Republicans Shouldn’t Be Scared of the Texas Abortion Law in 2022 | National Review

Republicans Shouldn’t Be Scared of the Texas Abortion Law in 2022 | National Review


The Supreme Court in Washington, D.C, June 14, 2021 (Carlos Barria/Reuters)

Dick Morris is out with what will likely be the conventional wisdom that Texas and the Supreme Court, by raising the possibility that abortion will be banned in many places, have given the Democrats a big gift in the next elections.

Obviously this is not a first-order or even second-order consideration about the law. On the merits of the Supreme Court’s decision, I agree with NR’s editors: The five justices in the majority did the right thing, and the failure of the justices in the minority to identify a plausible alternative course of action suggests how easy this decision would be in the absence of the political atmospherics around it. I also agree that the law is not the ideal of an anti-abortion law: It’s not what would or should have been written without a 50-year campaign of massive legal resistance to civil rights for unborn children. But we are where we are.

As for the politics: I’m not at all convinced Morris is right. But let’s give this case its due. The issue will fire up social liberals who might otherwise have been complacent during a midterm — when the party in the White House typically suffers losses because its base voters are complacent and the opposition party’s voters are angry. Voters who are ambivalent about abortion — voters whom pro-lifers can reach by concentrating on such sub-issues as late-term abortion — may be alarmed at the prospect of sweeping change. And while polling on this subject comes with big caveats, it is true that most voters favor Roe v. Wade (or what they think it is) and don’t want to see abortion banned altogether.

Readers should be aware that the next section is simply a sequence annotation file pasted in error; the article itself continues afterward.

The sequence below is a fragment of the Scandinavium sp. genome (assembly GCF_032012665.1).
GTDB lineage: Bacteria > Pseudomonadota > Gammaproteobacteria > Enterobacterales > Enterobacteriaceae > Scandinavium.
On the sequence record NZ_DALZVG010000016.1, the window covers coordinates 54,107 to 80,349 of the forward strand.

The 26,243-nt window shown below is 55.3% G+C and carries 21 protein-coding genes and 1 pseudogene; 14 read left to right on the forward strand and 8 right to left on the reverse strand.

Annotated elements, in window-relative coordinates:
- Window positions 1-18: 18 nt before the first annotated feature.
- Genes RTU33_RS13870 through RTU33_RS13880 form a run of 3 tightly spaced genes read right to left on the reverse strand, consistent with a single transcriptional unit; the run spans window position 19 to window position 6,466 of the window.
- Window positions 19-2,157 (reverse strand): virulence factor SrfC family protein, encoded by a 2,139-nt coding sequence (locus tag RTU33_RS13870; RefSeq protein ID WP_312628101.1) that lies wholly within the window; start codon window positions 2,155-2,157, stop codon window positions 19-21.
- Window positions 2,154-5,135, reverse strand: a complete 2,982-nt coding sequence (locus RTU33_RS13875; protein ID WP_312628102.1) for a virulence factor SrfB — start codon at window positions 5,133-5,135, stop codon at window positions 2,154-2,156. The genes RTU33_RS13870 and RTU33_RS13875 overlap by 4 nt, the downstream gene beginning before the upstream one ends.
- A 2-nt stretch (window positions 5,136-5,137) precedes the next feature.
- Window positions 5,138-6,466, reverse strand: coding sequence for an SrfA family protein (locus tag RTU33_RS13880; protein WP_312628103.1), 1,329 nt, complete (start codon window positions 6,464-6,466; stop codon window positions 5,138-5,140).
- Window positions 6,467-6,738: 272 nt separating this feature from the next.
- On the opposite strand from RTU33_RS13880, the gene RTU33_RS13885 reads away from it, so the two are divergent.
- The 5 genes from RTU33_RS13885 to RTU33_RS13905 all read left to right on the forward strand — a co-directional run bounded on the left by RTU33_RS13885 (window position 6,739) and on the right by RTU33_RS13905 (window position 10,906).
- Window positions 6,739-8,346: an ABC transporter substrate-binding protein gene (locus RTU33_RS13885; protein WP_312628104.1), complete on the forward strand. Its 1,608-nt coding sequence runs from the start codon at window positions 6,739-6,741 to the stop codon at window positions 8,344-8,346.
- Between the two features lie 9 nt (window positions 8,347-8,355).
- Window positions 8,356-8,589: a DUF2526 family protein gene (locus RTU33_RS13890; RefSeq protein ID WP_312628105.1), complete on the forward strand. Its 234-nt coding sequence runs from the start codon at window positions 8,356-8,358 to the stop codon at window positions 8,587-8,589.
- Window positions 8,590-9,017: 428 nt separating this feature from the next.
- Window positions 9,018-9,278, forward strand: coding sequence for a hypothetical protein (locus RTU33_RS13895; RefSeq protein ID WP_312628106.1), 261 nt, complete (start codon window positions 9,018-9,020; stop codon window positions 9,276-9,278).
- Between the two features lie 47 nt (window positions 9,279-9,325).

On the other hand: It’s pretty rare for the general rule of midterms to be overcome. The last time it happened was in 2002, when our country had recently suffered the worst attack on it in history and the incumbent president was more popular than he had been during his first months in office. So we might (at the least) be talking about Republicans’ seeing their gains being blunted rather than actual net losses. We are very likely also going to see more than a year of Democratic politicians, activist groups, and much of the press yelling that Roe is already dead — while abortion remains legal in most places, this law isn’t enforced (since it cannot be), pro-abortion Democrats occupy the White House, back alleys don’t come back, and the only people who wear those red outfits are people who choose it. That probably works out better for pro-lifers than a scenario where the Court strikes down Roe and Casey next summer without this prelude. Sustaining a fever pitch about coat-hangers and theocracy for more than a year is going to be a challenge.

Ramesh Ponnuru is a senior editor for National Review, a columnist for Bloomberg Opinion, a visiting fellow at the American Enterprise Institute, and a senior fellow at the National Review Institute.






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About the Author

Tony Beasley
Tony Beasley writes for the Local News, US and the World Section of ANH.